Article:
The Supreme Court has long held that “[s]ilence, absent a duty to disclose, is not misleading under Rule 10b-5.” And such a duty to disclose only arises where necessary to make a statement already made not misleading, thus allowing companies to “control what they have to disclose … by controlling what they say to the market.” On March 27, 2017, in Leidos, Inc. v. Indiana Public Retirement System, the court granted certiorari to determine whether, in the absence of any need to correct a prior statement, there exists a separate disclosure duty under Item 303 of SEC Regulation S-K that is actionable under Section 10(b) of the Securities Exchange Act and Rule 10b-5. In Leidos, the U.S. Court of Appeals for the Second Circuit held, contrary to two other circuits, that Item 303, which pertains to disclosure of so-called “soft” information like trends or uncertainties, does create such a disclosure duty.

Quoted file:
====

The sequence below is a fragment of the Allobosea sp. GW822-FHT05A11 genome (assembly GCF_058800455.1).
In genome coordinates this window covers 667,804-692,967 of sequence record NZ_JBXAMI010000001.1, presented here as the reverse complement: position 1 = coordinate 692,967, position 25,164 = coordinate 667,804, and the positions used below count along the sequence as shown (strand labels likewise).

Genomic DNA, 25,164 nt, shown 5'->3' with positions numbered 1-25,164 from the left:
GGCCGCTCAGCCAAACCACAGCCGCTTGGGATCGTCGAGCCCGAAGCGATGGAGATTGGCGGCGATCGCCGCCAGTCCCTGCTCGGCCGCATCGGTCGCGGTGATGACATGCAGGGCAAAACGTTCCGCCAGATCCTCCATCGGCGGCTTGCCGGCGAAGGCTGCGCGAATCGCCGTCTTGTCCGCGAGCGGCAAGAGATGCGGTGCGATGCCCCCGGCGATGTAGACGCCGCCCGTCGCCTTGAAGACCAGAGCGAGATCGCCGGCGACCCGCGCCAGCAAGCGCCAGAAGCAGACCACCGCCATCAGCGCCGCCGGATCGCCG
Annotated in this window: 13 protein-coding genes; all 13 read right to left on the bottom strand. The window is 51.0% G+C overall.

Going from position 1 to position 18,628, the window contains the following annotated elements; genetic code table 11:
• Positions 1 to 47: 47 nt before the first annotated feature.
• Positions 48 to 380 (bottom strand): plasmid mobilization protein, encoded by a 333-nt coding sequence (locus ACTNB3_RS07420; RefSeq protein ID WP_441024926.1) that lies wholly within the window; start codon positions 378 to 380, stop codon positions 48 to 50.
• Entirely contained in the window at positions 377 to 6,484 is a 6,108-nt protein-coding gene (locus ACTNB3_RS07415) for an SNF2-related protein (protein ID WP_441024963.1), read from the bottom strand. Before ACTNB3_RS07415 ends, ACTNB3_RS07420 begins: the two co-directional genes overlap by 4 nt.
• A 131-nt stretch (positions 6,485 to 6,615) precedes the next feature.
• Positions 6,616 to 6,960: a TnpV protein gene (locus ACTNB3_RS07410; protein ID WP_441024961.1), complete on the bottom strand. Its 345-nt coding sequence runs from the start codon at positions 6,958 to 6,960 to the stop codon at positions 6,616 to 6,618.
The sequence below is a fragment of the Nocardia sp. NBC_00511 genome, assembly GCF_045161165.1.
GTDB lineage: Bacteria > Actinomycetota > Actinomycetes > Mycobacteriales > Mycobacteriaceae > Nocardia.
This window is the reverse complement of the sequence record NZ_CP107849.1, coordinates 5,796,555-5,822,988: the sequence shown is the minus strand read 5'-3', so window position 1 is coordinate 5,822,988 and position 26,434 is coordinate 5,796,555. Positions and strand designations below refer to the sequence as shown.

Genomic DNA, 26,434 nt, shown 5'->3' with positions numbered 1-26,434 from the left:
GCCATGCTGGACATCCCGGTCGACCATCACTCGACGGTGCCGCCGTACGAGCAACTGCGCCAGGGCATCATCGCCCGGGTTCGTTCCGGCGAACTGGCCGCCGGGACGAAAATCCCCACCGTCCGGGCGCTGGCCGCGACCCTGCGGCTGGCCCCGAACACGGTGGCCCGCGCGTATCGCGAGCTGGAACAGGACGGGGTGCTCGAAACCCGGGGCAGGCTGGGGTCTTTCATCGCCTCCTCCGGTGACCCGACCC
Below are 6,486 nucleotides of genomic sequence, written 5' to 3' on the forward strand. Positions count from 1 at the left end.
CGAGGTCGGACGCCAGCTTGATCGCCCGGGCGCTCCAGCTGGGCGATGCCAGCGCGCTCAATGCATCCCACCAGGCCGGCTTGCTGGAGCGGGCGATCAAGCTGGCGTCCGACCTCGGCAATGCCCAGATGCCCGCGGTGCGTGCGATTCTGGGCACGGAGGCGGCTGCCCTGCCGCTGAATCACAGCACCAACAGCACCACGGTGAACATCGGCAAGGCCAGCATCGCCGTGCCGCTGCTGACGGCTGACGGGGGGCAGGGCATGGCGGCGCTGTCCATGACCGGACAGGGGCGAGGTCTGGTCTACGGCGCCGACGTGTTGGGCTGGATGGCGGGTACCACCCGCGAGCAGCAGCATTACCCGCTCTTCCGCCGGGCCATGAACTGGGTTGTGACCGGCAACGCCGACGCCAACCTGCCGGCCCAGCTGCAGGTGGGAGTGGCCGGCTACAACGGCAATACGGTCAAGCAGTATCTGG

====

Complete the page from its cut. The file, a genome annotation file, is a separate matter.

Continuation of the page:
Recognizing and celebrating the importance of women in business, the legal profession, and our communities.
If you are a Commodity Pool Operator (“CPO”) or Commodity Trading Advisor (“CTA”) and you have not made strides to put an effective Information Systems Security Program (“ISSP”) in place, doing so should be blinking red on your dashboard.
Acting CFTC Chairman J. Christopher Giancarlo is signaling his intention to increase the agency's market intelligence capabilities by moving certain surveillance functions to the Division of Enforcement, derivatives lawyers told Bloomberg BNA.
Enforcement panels at regulatory conferences can sometimes be dull. But complaints about multiple regulatory penalties for the same violation brought the crowd to life last week in San Diego.